Another key aspect of our work was to establish links and relationships with individuals and groups from the so called enemy side. They were like minded people that we knew from before the war or were discovered to us by our foreign friends. As all communication lines were broken we could only meet abroad. Later on there were regular meetings between Serbian and Croatian anti-war activists in Mohács, a town in Hungary close to borders of both Croatia and Serbia. More importantly and again thanks to our foreign friends, peace activists in former Yugoslavia were the first to discover the advantages (at that time there were only advantages) of email communication to overcome borders and information walls. Once we established lines of communication it was much easier, although many other problems between us were more difficult to overcome. We could at least spell out and share our grievances or exchange often different understandings as humans do in most situations. Refusing to accept division, hate speech and propaganda, or the isolation that comes from ignorance, we strove to have our eyes and ears opened to the stories and opinions of 'the other'. Eventually it became possible to undertake joint actions and projects or issue joint statements despite some differences that would always persist.
Many setbacks, challenges and disappointments arose along the course of our activism, the worst being our inability to heal the broken or save the endangered. Despite our efforts, many objectors and deserters remained in jail or in hiding. No matter how much we tried, we felt our hands were tied. When hundreds and thousands of young men fled from Serbia to Hungary to avoid participating in all out war against NATO, we thought that they would receive the support they needed. Major human rights organisations claimed they were entitled to refugee status according to the Geneva Convention as they fled an internationally condemned war and escaped from political leaders who had been accused of war crimes. Around the world, major newspapers and television media reported on the issue. NATO planes dropped leaflets inciting people to rebellion and desertion, something we could not do and something that is strongly prohibited in all countries. And yet many deserters in Serbia risked their lives to escape and cross the closed borders. Those who stayed behind were arrested and condemned to long term imprisonment. Despite all the attention they received and all the suffering they endured, when the deserters reached Hungary, a NATO member, these men were offered none of the protection they needed. Again, the only relief came from a few small antimilitarist groups in the NATO countries, reminding us not to place too much faith in governments and international organisations, but rather in grassroots organisations and activists.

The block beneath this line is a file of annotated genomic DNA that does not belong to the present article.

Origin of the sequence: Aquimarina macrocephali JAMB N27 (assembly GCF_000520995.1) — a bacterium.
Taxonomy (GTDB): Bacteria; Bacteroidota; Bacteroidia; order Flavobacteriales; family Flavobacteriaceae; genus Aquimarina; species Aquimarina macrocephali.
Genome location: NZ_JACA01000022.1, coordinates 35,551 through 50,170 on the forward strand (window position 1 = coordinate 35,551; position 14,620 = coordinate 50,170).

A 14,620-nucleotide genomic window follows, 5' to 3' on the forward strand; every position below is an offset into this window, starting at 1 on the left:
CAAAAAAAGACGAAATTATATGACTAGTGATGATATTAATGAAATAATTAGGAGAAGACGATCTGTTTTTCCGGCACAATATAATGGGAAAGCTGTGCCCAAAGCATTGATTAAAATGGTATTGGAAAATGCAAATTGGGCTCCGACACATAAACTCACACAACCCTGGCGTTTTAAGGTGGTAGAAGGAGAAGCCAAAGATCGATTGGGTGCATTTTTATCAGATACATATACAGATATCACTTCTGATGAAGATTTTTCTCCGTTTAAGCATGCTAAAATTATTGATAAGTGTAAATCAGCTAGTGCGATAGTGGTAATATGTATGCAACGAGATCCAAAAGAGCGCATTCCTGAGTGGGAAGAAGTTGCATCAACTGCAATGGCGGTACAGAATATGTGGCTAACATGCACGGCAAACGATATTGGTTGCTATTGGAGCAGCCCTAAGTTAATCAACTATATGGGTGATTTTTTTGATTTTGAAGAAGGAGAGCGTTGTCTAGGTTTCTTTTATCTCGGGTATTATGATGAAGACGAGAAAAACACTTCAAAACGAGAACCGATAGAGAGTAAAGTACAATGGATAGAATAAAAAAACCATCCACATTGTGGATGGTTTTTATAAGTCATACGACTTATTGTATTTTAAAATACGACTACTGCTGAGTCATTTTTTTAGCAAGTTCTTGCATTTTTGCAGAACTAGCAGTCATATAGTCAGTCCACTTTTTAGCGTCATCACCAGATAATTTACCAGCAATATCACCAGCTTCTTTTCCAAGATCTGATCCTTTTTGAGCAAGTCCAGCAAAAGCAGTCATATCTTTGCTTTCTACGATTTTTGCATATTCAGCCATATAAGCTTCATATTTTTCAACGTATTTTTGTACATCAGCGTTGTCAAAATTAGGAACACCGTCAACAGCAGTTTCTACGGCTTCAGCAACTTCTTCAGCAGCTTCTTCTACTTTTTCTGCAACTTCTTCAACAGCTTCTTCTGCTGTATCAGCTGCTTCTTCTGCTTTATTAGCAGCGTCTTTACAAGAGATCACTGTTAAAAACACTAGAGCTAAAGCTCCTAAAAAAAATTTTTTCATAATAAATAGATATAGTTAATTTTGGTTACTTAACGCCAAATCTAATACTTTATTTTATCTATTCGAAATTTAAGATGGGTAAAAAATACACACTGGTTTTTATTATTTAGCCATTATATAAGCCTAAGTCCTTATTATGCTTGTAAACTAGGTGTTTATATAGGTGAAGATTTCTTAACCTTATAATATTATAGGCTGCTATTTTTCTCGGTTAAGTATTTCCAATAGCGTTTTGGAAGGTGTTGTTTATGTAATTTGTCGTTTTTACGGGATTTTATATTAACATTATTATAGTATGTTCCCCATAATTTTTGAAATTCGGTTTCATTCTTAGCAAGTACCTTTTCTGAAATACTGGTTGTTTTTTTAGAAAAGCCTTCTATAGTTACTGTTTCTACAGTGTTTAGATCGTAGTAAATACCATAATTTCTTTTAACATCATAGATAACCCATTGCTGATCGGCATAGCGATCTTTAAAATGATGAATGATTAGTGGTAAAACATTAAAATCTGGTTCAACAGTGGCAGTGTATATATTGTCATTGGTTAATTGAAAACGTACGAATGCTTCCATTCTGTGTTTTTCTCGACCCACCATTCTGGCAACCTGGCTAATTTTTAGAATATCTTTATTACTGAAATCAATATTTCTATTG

Because of the constant pressure we faced from our political and social environment, and the pressure we put on ourselves in terms of our own goals and expectations, we, as conscientious objection activists, often left problems of interpersonal relations, teamwork, and mutual confidence unresolved. We recognised the need for dialogue and discussion among ourselves and the need to combine and strengthen our individual powers in the group. Yet we tended to prioritise other tasks that could be more easily measured and achieved. Consequently, some of us could not endure the strain. Today, in retrospect, I can see that these problems did not develop so much because of our weakness, but because we set our own expectations, and perhaps even our principles, too high. Thus my first piece of advice to other conscientious objection movements is to be realistic and not too unforgiving with yourselves and with your own communities. Secondly, reaching out for support, including international solidarity, is important, but it is equally important to be prepared for disappointment when this support does not come from the official sources who might make a difference. Finally, it is equally important to be open to support and solidarity from unexpected quarters. This may be an opportunity for internal or personal development, as well as being movemen saving in its own right – or even life saving.